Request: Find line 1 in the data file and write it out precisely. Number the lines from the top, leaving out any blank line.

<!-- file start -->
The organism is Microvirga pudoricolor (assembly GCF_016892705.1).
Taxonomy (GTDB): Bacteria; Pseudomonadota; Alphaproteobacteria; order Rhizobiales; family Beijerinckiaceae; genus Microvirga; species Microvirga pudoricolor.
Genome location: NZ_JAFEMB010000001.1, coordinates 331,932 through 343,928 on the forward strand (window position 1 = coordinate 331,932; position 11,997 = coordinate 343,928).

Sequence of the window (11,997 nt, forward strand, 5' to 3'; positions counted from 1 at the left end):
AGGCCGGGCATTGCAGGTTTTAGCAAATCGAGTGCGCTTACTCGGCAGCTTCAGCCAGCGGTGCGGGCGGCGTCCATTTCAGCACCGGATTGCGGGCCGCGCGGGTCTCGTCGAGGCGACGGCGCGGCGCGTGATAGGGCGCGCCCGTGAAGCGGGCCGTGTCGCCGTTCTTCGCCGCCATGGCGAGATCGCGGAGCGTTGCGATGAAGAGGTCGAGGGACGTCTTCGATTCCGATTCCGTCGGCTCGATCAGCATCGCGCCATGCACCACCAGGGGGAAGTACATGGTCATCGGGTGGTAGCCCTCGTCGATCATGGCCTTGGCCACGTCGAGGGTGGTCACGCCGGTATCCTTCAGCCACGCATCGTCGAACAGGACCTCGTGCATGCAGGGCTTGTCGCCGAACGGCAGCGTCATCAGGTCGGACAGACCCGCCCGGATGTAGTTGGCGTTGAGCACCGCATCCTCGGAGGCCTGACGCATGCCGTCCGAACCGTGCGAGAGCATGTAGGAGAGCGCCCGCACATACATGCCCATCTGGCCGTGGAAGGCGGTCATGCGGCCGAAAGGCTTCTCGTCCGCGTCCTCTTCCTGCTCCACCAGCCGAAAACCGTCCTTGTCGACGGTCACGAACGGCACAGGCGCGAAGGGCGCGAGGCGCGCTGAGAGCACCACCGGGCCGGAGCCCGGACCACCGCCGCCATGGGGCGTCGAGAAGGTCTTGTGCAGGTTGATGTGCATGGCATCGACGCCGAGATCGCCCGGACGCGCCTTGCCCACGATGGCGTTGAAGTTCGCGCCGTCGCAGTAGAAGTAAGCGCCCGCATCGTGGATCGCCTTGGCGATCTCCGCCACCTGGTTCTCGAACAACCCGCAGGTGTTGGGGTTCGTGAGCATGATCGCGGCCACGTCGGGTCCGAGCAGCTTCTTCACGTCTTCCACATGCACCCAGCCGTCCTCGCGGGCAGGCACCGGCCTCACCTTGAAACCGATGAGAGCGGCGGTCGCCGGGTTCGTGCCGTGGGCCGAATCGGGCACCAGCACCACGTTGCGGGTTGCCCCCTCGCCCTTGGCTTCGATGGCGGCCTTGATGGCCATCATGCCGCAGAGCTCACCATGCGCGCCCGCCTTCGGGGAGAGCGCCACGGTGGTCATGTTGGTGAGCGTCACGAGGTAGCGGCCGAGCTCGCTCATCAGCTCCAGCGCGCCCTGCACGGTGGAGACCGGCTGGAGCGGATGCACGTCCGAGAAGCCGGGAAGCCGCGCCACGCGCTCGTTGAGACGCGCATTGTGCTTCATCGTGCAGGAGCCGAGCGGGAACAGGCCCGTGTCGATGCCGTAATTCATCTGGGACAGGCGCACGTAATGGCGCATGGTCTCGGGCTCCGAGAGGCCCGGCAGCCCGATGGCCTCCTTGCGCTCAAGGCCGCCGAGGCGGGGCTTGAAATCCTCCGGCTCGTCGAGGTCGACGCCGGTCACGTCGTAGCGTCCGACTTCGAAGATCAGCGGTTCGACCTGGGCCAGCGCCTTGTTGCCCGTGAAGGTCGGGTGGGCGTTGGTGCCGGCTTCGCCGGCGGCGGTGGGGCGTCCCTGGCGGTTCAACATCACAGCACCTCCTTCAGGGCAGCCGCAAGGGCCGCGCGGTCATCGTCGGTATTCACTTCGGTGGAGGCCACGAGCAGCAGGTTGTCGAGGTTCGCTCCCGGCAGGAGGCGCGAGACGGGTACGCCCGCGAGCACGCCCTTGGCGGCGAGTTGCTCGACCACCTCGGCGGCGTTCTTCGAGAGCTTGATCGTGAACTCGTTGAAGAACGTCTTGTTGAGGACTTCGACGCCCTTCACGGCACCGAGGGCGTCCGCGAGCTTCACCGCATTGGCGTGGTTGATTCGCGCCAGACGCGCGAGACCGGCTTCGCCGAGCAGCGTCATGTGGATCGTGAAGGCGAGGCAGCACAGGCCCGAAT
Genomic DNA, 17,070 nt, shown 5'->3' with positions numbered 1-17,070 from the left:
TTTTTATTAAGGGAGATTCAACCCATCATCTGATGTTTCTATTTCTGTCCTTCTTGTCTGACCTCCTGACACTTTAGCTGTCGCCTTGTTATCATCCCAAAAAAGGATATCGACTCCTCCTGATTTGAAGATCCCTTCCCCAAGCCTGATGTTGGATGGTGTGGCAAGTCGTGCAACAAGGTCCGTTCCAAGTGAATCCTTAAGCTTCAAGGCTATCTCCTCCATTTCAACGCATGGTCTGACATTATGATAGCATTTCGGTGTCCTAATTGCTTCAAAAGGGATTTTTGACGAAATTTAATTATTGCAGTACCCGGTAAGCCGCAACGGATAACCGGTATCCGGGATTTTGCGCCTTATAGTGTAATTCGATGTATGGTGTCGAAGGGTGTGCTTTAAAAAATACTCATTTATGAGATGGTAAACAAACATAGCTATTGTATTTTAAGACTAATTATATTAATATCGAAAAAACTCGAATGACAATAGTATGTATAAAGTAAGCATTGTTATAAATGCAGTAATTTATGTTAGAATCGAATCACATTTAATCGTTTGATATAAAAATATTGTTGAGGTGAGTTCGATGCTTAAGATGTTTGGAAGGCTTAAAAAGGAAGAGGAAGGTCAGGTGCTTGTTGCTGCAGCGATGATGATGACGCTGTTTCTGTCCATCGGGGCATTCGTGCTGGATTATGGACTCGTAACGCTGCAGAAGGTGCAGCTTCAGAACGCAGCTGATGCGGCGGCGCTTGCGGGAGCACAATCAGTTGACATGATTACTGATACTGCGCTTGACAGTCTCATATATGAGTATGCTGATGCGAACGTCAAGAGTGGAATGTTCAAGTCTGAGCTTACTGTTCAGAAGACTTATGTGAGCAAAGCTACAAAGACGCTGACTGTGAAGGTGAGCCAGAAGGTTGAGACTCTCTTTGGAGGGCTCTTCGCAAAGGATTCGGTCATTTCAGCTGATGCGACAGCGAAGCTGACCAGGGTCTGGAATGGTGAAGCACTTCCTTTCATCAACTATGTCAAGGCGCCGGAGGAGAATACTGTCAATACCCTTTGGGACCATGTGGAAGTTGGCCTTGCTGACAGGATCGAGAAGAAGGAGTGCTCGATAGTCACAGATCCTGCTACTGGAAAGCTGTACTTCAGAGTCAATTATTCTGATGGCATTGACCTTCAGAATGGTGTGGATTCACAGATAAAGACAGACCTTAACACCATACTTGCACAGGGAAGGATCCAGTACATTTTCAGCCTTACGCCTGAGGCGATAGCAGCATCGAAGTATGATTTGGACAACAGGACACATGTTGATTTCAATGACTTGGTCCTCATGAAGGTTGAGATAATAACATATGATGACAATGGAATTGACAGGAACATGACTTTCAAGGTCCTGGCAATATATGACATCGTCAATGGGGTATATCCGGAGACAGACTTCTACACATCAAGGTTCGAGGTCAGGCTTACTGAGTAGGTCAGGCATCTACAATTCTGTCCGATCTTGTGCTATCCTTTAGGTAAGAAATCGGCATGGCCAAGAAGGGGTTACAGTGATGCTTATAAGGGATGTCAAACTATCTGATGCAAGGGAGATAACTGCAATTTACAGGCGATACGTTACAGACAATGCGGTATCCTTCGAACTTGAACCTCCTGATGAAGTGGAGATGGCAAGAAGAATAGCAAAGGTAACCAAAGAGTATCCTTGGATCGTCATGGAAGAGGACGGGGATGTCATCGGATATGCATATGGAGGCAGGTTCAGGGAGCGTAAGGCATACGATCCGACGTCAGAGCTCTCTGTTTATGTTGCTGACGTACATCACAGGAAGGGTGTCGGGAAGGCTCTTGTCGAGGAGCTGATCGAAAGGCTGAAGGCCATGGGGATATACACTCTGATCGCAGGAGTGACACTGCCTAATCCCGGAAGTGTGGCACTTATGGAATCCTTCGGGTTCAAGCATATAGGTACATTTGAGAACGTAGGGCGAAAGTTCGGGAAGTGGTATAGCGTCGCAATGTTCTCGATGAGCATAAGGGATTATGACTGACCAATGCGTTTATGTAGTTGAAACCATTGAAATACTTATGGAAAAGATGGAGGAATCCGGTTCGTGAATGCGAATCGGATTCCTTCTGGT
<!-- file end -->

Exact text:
The organism is Microvirga pudoricolor (assembly GCF_016892705.1).